It is all good to have the storage, the hosts, the vCenter, etc. We ought to get all this components to work together and to do so, we need to connect them.

Within the VMware world, the basic networking sits on top of Virtual Switches and Port-groups. Without going into too much detail, see below a reminder of what is really important:

  • The Virtual Switch can be associated to a physical switch; similarly, it will have one port (standard virtual switch) or more (distributed virtual switch) uplink ports.
  • A virtual-switch will have at least one port-group attached; these are basically, inbound links. Each port-group will also be associated to either a trunk or specific vlan configuration
  • A Kernel port is a special type of port which will always have an IP address attached to it. The VM Kernel Port is used for management, vMotion and Fault-Tolerance traffic
I will go later through different configuration options as well as to converting a standard switch into a distributed switch.

From the design point of view, as well as applying best practices, in a clustered environment we need to have at least five dedicated networks:

  1. STORAGE – this network will be shared between the Storage (FreeNAS VMs) and the ESXi Hosts.
  2. MANAGEMENT – I will be managing my entire infrastructure over a flat 192.168.1.0 /24 network – this in fact is my local LAN. Furthermore, since this is a virtual network I will need a breakout link into my physical LAN.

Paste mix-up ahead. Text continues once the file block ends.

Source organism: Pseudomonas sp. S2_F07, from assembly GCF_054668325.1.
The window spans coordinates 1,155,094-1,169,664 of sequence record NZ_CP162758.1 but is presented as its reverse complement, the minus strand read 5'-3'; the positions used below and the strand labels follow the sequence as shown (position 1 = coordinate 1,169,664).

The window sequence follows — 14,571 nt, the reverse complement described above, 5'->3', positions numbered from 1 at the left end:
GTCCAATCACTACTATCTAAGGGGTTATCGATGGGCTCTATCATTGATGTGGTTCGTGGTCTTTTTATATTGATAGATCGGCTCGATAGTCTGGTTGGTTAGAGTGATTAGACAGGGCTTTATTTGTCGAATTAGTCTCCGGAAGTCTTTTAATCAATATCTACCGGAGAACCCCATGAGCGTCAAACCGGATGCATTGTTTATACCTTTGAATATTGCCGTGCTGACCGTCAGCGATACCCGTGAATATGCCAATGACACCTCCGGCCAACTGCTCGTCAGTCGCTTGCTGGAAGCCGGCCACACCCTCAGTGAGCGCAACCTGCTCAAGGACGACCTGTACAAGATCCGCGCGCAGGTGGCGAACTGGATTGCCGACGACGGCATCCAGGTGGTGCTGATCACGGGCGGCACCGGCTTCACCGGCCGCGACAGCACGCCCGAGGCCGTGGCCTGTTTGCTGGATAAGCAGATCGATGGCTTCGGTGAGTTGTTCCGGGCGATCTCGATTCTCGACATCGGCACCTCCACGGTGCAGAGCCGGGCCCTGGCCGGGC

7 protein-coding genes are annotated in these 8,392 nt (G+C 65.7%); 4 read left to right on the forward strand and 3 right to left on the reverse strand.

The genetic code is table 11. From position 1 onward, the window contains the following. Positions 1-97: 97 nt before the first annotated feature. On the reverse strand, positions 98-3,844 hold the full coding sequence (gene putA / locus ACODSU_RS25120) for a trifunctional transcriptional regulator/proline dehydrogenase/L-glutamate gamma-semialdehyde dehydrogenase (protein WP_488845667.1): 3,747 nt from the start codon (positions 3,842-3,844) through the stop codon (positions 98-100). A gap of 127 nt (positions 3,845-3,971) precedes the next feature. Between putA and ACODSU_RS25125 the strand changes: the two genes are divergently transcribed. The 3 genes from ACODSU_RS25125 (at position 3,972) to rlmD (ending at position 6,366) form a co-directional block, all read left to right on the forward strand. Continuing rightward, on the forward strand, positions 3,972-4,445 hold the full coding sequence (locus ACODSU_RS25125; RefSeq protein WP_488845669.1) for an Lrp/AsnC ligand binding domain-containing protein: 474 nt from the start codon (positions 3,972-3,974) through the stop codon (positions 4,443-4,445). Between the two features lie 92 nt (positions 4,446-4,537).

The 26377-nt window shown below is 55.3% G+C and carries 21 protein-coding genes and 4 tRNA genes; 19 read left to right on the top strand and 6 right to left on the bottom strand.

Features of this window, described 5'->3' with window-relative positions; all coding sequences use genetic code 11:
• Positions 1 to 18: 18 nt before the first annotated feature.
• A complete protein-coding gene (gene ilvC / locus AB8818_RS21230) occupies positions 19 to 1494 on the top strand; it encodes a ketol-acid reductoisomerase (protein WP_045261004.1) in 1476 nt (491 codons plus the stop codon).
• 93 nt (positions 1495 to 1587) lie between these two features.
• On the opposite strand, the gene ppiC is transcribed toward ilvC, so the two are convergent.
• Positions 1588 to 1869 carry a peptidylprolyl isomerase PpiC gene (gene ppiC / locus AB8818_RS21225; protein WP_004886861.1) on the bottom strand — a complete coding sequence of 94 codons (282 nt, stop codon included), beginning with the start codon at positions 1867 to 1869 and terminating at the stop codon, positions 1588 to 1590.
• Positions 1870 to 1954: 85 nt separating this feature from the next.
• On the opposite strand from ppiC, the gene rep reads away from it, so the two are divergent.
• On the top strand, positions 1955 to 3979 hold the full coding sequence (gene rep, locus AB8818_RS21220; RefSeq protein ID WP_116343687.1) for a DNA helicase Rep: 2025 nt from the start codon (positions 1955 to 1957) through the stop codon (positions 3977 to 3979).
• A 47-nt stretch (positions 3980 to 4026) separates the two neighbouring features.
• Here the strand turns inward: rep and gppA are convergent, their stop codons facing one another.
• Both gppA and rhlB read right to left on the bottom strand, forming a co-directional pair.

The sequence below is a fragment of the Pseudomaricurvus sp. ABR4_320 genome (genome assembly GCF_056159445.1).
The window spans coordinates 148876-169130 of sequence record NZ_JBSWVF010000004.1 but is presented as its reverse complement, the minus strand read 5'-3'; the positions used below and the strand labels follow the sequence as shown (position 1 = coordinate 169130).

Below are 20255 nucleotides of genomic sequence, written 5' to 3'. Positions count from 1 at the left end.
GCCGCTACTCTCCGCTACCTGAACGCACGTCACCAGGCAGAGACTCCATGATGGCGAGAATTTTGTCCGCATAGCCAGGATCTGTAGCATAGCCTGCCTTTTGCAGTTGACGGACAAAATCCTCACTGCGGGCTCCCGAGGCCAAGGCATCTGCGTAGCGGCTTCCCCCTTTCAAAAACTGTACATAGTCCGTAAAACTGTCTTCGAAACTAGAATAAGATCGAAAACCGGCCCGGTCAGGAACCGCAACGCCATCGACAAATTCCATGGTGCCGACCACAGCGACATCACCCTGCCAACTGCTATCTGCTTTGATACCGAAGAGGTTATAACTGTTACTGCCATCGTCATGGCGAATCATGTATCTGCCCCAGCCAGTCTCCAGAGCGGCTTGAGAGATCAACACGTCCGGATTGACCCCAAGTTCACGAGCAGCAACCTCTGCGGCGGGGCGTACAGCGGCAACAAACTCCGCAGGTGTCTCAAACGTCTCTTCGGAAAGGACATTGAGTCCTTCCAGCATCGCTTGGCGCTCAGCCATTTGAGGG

3. VMOTION is a feature provided over VM Kernel Ports, providing host resiliency within a clustered ESXi environtment; it will therefore be shared between the virtual ESXi hosts only
  4. FAULT TOLERANCE – at last, this feature allows seemless failover between VMs. The concept is similar to the ESXi clustering, only applied to VMs. A dedicated network is highly recommended for this feature; it also uses VM Kernel Ports
  5. VIRTUAL MACHINES – this is the network hosting the Virtual Machines hosted by the ESXi host

So here is a diagram:

vcap-lab-networking-generic

A lot of lines … so let me explain briefly…

I am trying to show above, to which network each component connects. For instance, we can see that all ESXi hosts, all the storage nodes and all the other auxiliary components (supporting services) have one link connecting into the MANAGEMENT-1 network and another link connecting into the MANAGEMENT-2 network. Here, by “links” I mean, logical connections – for example, it could be a connection over a physical NIC, over a sub-interface, an SVI, an ether channel, etc…

Furthermore, all ESXi hosts would share the Virtual Machines network – this is where the actual hosted VMs connect to.

And so on …

Hopefully, this will become clearer as we map this diagram to our Layer1 and Layer2 topologies.

Go back to Index

 


Thank you,
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